Given the news of the day, it would seem that there’s a vast swath of men in the film and television industry who’ve not gotten the memo that sexual harassment and assault is not an acceptable way of interacting with women. However, it’s occurred to me that perhaps it might be helpful to couch some helpful advice to would-be harassers in a way that someone familiar with the entertainment industry might understand.
In the following paragraph, substitute the word screenplay with dick.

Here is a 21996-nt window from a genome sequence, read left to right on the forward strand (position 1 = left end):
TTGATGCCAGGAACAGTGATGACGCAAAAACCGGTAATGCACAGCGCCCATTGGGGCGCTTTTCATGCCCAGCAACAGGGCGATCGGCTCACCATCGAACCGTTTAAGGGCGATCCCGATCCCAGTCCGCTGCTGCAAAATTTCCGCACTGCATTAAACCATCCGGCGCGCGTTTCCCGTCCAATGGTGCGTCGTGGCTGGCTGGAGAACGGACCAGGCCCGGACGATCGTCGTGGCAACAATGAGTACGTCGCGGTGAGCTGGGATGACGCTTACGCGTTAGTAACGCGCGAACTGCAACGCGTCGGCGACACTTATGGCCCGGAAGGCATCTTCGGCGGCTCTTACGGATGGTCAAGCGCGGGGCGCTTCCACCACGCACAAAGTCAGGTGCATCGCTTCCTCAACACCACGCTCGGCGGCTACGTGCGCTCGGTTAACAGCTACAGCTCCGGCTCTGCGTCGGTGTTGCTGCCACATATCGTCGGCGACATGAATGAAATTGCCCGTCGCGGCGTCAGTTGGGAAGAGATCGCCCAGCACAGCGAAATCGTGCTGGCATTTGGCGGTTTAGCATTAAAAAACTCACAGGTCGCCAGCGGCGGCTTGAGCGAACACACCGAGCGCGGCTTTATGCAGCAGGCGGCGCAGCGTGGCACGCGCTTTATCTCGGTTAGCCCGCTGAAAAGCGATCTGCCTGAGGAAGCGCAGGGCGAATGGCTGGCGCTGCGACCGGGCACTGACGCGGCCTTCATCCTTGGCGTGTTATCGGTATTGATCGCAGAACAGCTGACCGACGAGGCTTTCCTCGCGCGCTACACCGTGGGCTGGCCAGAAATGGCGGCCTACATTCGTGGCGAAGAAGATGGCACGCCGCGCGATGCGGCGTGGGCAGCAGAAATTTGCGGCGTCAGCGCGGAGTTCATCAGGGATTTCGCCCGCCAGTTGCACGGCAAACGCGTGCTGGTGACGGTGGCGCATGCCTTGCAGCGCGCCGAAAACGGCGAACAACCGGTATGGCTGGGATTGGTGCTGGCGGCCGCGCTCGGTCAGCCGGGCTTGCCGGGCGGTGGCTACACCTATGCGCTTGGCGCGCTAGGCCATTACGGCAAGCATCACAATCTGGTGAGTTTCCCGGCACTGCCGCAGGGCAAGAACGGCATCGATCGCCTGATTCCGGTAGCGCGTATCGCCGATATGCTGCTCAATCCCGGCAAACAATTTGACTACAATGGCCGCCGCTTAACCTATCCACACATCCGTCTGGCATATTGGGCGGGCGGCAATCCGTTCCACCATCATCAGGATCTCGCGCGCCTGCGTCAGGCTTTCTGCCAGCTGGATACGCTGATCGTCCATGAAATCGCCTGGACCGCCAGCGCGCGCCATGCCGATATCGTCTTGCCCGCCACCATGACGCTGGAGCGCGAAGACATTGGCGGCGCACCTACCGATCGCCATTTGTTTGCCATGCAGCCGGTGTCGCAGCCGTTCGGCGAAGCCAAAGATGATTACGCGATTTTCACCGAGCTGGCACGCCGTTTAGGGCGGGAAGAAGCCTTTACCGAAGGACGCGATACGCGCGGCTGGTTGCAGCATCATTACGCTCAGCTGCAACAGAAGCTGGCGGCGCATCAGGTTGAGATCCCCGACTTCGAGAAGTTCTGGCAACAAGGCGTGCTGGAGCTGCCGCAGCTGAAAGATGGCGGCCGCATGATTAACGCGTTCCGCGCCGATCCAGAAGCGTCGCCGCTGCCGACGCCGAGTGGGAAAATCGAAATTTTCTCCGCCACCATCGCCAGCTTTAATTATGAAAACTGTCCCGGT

Paraphrasing the advice of too many other folks to cite, nobody wants to see your screenplay. In nearly every situation, if someone hasn’t specifically asked to see your screenplay, they really don’t want to see it. Trust me. Showing your unsolicited screenplay unexpectedly is universally unwelcome, and guaranteed to brand you with a reputation that nobody should want. Furthermore, nobody wants an email or text of your screenplay if they’ve no context-appropriate relationship to you and have not asked for it. Nobody wants to get your screenplay sprung upon them in a box. Nobody wants you to show up to a convention and surprise them with your screenplay. Nobody has any interest in you popping by their hotel room to whip out your screenplay unexpectedly. People in general don’t want to talk about your screenplay. They don’t want an unbidden description of your screenplay delivered furtively in an elevator. They have no interest in you exposing your screenplay to them in the back of a cab. In fact, it’s probably best to just not bring your screenplay up at all unless you’re in a clearly communicated situation with someone who’s expressed a specific interest in it. And if you’re in a situation with someone where you find yourself in doubt, it’s absolutely the best policy to keep your screenplay to yourself.